Reverently, Mrs. Musgrove opened the box. In it was a miniature of a young man of middling age, looks, and deportment, his naval uniform doing little to improve his appearance. With trembling hands did she raise the icon to her lips.
Charles scrutinized the painting. “A charitable likeness, to be sure. Dickie never was in good looks.”
“Charles!” cried his mother. “How can you say such a thing?”
“What? Do I say aught but the truth? Dickie could not be called handsome—not with those beady eyes and that weak chin.” He gave the miniature to Henrietta.
“For shame, son.” His father’s scold was mild. “Speak no ill of your brother.”
Louisa gazed at the miniature in Henrietta’s hands. “His uniform fits him ill. Of that there is no doubt.” Noticing the looks of censure from her parents, she quickly added, “I am sure he filled it out admirably as he grew!”
“He was very young when he left us,” observed Henrietta.
“He was indeed, and young still when he fell!” Mrs. Musgrove retrieved the miniature and held it to her chest.
Mr. Musgrove laid a hand on his spouse’s shoulder. “We must be consoled that he gave his life for the king, my dear.”
“He died of a cold,” mumbled Charles.
“What was that, dear?”
She gingerly returned the portrait to the cask, withdrawing from it an insignificant stack of letters, tied with a navy blue bow.
“Here are his letters—our last words from dear, dear Richard.” She placed the treasured collection the table, undid the bow, and looked through the stack. “I know they are here. Ah! Here are Richard’s letters from his time on the Laconia! Read them aloud, my love.”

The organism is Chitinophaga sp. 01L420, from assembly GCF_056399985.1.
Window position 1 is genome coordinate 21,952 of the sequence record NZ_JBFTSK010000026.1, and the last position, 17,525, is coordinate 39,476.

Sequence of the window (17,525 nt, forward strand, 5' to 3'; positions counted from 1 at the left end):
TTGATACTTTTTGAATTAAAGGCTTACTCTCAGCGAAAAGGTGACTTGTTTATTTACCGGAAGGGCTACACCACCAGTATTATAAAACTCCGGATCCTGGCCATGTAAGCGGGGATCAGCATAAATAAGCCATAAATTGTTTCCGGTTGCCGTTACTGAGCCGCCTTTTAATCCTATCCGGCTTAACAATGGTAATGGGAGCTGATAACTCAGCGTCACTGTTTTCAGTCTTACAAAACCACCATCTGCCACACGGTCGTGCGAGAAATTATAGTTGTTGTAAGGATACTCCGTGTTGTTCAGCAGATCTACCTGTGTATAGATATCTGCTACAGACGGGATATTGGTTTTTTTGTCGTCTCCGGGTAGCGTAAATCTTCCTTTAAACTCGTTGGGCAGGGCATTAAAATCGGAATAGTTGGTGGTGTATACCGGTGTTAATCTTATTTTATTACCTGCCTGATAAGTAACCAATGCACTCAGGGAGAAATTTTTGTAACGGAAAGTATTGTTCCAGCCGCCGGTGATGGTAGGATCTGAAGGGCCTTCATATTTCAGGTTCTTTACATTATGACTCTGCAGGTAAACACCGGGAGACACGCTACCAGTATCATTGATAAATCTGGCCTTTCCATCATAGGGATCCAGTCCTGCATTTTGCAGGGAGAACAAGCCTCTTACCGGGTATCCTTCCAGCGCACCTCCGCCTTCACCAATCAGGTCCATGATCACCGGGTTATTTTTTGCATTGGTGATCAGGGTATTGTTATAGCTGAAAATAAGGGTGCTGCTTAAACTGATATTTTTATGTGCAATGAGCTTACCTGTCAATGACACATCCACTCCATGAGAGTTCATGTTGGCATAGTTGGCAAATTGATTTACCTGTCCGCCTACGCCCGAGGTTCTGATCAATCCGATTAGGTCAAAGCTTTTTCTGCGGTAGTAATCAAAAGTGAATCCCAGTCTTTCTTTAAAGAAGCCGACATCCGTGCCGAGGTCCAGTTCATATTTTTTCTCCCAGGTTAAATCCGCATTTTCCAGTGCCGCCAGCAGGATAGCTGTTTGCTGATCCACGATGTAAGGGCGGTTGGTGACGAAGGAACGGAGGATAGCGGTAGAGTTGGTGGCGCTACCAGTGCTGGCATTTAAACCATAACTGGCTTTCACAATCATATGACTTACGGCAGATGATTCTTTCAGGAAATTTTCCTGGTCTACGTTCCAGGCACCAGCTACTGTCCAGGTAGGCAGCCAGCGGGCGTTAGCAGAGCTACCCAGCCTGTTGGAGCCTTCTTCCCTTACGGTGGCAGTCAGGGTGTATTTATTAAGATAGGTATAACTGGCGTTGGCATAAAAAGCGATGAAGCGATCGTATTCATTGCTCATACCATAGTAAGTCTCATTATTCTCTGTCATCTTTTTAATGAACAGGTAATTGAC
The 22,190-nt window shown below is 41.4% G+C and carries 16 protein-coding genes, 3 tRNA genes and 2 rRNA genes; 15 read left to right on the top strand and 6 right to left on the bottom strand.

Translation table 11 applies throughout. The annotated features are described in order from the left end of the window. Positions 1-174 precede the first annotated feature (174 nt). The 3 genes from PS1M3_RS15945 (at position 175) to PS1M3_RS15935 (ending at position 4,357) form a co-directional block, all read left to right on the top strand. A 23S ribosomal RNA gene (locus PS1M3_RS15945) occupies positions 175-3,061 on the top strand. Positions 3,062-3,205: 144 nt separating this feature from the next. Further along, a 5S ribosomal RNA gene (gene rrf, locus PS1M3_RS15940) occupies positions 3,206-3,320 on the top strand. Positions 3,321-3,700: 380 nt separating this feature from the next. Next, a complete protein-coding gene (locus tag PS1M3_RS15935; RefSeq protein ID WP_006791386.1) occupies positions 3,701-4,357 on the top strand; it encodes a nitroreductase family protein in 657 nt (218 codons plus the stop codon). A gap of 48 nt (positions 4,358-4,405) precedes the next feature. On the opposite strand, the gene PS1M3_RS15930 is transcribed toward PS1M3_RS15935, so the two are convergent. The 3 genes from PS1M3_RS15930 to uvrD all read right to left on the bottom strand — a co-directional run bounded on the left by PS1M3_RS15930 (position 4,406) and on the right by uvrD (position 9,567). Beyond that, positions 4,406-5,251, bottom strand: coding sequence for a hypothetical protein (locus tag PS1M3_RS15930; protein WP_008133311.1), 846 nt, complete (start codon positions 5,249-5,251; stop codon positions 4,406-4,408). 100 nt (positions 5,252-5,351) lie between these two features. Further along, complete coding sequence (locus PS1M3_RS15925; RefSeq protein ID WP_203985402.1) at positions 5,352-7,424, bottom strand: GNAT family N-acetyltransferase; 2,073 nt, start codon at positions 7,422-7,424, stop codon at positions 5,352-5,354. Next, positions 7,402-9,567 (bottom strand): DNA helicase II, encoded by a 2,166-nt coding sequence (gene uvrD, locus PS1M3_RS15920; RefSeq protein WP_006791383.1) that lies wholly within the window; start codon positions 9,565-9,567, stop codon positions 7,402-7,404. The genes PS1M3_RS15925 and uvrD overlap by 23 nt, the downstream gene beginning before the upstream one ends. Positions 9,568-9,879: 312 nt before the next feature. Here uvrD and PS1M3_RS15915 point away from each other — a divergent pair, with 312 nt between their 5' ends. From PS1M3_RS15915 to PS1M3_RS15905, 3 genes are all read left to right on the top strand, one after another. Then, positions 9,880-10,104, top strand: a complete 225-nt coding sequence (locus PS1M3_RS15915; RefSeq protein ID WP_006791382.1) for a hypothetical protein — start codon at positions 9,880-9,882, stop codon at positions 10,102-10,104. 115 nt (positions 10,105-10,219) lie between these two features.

Mr. Musgrove took two thin letters from his wife’s hand. He opened the first and adjusted his spectacles.
“‘June, 1812, off Gibraltar. Dear Mother & Father. I have had the very great fortune of securing a berth on HMS Laconia, a very fine 36-gun frigate, commanded by Captain Wentworth, renowned for his action off—’”
“There, Captain Wentworth!” injected Mrs. Musgrove. “I should have recognized that name from the first instant! The famous Captain Wentworth. Richard served under no better captain than he.”
“Indeed, you are right, my dear,” replied her husband. “Now where was I? “Ah! ‘Wentworth is known as “Fighting Freddie” in the fleet and has had very good luck in finding and capturing prizes.’ Fighting Freddie? That is a strange name, upon my word. ‘I know I shall make my fortune at last! Therefore, I ask that you send only a few pounds—ten, if you can—by return post.’”
“Would not it have been fine if poor Richard had remained with Captain Wentworth? I am sure he would have been promoted and made rich with prize money!”